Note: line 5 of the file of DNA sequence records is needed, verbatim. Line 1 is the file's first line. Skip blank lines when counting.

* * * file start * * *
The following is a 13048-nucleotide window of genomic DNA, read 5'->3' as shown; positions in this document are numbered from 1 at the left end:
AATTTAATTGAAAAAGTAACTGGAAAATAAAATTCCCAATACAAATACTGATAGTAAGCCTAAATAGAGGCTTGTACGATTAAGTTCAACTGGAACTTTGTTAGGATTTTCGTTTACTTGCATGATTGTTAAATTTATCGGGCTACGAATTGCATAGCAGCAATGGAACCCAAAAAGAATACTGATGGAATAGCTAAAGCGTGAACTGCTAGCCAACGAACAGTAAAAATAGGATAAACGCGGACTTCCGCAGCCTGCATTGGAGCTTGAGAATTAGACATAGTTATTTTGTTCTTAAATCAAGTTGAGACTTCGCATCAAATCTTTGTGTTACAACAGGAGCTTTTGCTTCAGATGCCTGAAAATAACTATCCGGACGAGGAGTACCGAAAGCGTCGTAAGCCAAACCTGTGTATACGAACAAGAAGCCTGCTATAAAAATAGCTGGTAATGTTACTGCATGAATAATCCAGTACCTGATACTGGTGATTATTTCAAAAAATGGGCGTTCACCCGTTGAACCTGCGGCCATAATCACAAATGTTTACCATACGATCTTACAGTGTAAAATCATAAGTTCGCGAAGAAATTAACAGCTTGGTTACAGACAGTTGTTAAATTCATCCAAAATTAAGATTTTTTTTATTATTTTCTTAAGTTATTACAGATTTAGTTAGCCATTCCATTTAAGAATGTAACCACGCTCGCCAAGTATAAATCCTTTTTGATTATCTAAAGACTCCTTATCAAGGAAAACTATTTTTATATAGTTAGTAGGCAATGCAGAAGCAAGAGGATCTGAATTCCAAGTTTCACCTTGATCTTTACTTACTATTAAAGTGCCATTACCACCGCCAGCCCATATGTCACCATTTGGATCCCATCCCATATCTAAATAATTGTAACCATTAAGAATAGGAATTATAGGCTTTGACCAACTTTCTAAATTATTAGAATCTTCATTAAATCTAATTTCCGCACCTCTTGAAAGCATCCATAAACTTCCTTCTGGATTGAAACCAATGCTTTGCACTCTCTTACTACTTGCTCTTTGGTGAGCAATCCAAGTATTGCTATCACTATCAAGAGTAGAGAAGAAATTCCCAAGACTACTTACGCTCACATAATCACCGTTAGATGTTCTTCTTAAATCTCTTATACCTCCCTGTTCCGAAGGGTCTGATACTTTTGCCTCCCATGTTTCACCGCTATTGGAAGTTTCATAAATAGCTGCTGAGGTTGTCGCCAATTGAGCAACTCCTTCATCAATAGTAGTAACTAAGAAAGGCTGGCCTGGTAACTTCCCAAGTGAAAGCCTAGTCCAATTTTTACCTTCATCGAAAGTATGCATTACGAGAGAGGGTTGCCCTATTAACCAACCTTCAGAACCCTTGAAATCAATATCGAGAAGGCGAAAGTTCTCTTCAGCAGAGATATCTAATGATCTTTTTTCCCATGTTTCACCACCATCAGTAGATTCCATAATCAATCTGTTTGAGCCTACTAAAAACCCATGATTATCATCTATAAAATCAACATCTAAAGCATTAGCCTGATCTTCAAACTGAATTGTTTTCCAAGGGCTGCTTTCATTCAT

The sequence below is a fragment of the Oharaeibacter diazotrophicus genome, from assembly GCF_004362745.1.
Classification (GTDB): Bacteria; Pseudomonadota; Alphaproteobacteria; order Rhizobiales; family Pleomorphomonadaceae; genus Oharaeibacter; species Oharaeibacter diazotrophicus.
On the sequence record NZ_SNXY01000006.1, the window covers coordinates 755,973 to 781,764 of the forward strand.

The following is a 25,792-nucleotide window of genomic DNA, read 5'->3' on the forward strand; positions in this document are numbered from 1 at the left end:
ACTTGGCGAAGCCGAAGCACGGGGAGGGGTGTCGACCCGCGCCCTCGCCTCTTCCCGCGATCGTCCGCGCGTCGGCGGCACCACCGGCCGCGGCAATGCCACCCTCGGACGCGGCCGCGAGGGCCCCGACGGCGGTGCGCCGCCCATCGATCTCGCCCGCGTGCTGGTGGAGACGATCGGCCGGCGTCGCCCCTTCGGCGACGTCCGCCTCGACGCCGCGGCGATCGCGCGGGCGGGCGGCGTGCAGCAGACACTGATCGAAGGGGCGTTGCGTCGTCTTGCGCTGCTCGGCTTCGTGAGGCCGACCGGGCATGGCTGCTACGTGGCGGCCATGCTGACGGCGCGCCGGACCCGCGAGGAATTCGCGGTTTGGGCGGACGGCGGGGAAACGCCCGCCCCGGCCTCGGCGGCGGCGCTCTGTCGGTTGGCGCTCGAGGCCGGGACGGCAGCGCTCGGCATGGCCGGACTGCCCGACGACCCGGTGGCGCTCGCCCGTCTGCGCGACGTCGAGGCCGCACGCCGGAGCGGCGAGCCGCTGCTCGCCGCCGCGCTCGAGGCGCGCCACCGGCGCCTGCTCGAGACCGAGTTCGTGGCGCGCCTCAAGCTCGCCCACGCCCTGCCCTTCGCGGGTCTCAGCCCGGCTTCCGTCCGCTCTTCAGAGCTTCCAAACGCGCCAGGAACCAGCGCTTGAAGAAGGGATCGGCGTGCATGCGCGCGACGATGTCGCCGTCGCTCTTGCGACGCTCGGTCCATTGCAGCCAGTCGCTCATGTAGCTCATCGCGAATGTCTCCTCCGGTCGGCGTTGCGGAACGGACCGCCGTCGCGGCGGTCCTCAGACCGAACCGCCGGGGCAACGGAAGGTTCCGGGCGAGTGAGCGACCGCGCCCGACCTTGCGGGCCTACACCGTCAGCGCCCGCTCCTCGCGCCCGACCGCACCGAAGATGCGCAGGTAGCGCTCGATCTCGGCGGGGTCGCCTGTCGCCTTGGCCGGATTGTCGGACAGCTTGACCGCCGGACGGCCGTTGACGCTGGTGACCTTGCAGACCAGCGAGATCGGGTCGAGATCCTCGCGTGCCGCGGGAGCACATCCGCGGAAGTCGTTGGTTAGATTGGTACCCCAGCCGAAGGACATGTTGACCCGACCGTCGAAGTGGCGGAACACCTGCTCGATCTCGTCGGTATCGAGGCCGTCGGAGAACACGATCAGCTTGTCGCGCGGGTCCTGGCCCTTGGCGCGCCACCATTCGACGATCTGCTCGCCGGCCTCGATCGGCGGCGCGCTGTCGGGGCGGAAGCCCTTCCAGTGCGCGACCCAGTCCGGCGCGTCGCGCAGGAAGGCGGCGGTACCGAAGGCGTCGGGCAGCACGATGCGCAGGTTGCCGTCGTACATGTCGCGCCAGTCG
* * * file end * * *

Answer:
On the sequence record NZ_SNXY01000006.1, the window covers coordinates 755,973 to 781,764 of the forward strand.